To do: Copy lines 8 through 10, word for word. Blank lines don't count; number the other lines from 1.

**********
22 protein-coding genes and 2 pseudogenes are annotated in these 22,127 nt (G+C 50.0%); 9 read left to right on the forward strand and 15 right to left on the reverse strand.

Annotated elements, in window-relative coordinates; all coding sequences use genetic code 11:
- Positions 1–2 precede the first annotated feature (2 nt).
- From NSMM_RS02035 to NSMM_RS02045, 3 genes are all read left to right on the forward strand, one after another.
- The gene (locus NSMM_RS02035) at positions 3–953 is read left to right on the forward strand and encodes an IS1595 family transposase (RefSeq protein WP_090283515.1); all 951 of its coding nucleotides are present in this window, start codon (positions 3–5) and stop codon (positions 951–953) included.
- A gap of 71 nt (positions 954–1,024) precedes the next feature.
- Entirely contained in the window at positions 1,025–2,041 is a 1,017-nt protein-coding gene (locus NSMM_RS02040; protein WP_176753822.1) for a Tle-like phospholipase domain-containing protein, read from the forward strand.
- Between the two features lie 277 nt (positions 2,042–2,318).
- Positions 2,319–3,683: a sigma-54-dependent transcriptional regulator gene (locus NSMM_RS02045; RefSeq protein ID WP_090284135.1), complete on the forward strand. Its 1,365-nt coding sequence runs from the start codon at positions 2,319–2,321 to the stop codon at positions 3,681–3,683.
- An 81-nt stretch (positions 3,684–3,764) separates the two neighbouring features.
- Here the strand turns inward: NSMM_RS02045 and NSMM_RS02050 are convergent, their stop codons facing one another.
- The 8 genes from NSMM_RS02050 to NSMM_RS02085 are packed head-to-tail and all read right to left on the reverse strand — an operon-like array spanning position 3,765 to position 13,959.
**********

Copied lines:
- Between the two features lie 277 nt (positions 2,042–2,318).
- Positions 2,319–3,683: a sigma-54-dependent transcriptional regulator gene (locus NSMM_RS02045; RefSeq protein ID WP_090284135.1), complete on the forward strand. Its 1,365-nt coding sequence runs from the start codon at positions 2,319–2,321 to the stop codon at positions 3,681–3,683.
- An 81-nt stretch (positions 3,684–3,764) separates the two neighbouring features.